Data from the Kenya Fertility Society indicate that 2 in every 10 couples in the country face fertility issues. But thanks to the advancement of technology in infertility therapy, these parents have a shot at becoming parents through in-vitro fertilization, or IVF.
IVF refers to an assisted reproductive procedure where the male sperm and the female eggs are fertilized outside the body and in a laboratory dish. Once fertilization occurs, the embryo is implanted into a woman’s womb, where they develop and grow like a normal fetus.
IVF is one of the most common treatments used to treat infertility, and the success rate is over 50 percent. The treatment is used to treat infertility resulting from various conditions, including endometriosis, blocked fallopian tubes, and in cases where the underlying cause is unknown.
IVF is undoubtedly a boon for couples to help them achieve parenthood. Apart from assisting couples in conceiving, it reduces the risk of miscarriages. Lab tests can be done to determine whether an embryo is genetically viable. This improves the chances of a woman having a healthy pregnancy. A woman can also choose to have a baby at the right time.
Despite the success of IVF in the country and the increased number of women seeking these solutions, the procedure is not easily affordable. Put simply; good treatment covers everything from checkups and counseling from a reproductive specialist to the actual treatment, which is not cheap. Although, when compared to other medical procedures such as laparoscopy, mastectomy, and surgery, among others, IVF is comparatively cheap. Yet it remains a far-fetched dream among many Kenyans.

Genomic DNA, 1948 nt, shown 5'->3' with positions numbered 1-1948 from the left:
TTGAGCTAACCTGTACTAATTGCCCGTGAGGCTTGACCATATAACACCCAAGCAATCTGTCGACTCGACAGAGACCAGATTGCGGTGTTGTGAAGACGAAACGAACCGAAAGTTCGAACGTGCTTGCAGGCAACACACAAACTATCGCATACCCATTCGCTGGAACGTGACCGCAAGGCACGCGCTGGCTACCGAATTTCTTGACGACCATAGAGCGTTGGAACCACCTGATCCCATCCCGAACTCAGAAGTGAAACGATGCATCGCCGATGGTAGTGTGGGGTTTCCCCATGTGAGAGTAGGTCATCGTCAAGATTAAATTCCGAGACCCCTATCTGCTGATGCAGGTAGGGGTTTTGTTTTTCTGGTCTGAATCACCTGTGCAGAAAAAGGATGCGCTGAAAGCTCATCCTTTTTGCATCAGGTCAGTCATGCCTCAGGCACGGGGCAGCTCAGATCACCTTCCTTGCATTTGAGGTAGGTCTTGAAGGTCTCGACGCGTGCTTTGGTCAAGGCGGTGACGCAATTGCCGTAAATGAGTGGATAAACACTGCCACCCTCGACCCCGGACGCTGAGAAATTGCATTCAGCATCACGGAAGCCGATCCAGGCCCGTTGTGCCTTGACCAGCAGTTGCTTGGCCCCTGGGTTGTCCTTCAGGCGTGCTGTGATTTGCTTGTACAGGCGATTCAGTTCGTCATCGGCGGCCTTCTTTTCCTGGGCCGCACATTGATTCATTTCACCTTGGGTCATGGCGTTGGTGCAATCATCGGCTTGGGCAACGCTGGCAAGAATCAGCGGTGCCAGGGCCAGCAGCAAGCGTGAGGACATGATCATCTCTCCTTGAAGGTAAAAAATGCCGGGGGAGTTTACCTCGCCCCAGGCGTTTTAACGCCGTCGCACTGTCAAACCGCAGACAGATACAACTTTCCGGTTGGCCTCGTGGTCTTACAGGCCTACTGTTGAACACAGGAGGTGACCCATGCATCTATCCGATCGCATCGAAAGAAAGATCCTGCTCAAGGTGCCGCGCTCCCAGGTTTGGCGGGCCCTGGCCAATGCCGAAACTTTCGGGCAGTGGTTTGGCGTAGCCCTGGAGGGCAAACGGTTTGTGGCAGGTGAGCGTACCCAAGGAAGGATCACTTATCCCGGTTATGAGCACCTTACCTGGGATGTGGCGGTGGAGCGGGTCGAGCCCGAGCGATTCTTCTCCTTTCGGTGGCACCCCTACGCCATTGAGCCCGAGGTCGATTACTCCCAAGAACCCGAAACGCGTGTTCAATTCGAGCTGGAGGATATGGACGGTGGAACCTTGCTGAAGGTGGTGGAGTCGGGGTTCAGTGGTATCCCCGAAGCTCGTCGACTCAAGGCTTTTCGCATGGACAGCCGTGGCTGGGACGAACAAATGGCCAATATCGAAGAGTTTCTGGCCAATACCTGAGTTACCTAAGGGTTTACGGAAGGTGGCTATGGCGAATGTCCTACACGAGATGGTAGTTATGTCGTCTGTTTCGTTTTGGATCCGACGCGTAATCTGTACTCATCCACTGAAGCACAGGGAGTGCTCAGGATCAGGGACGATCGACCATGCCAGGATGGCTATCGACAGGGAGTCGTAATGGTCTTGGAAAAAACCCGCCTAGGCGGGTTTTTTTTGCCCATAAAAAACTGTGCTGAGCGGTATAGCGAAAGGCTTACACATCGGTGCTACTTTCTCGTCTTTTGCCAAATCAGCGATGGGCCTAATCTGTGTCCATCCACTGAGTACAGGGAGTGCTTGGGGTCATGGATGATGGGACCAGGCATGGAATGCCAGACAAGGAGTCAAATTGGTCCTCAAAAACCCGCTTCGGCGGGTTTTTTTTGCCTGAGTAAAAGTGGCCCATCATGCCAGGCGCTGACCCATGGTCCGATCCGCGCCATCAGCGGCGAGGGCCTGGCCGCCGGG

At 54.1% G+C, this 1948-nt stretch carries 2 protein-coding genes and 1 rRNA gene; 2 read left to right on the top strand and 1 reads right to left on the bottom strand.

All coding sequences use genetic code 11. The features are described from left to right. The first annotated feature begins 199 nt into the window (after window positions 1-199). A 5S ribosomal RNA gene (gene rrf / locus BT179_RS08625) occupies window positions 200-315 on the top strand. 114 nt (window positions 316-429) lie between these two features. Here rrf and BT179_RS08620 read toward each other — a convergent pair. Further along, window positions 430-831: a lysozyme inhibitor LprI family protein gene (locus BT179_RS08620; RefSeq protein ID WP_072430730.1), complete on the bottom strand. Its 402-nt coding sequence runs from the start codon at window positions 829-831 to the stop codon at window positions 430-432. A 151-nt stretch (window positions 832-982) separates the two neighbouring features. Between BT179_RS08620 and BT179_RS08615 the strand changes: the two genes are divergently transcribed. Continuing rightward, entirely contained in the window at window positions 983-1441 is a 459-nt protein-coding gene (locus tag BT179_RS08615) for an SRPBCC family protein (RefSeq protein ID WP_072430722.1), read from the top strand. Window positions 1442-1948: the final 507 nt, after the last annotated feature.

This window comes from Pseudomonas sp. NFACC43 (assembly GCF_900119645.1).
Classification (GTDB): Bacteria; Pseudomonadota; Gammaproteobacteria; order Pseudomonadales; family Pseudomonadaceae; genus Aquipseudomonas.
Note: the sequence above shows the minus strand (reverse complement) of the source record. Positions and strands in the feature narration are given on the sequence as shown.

Depending on the IVF specialist, the cost can range from 200,000 to over 400,000 shillings. At best, this price tag is daunting. For many Kenyans, this sounds entirely far-fetched – especially since many patients may go through several cycles of IVF before conceiving or attempting other options.
The high cost covers procedures such as intracytoplasmic sperm injection (a specialized way to create embryos) and genetic testing of embryos. It also caters to trial transfers and cryostorage fees for embryos you wish to preserve.
Not many insurance schemes in the country cover IVF, leaving many people seeking the service at the mercy of their deep pockets. Eventually, the whole endeavor becomes an emotional fight, harrowing psychological and interpersonal distress.
Luckily, couples under the TSC medical scheme are able to access IVF services across the country. The IVF covers benefits to principal members and their spouses under inpatient as per the available limit.
Better yet, teachers can take advantage of affordable rates set and agreed upon with impaneled facilities that offer IVF services. This includes Fertility Point Hospital and the Mediheal Group of Hospitals (Parklands & Eldoret). Teachers should, however, bear in mind that investigations and drugs are not covered since the nature of treatment is fertility related.
Reach out to Minet today on 0730604000 or 1528 or email at firstname.lastname@example.org to learn more about this IVF Solution.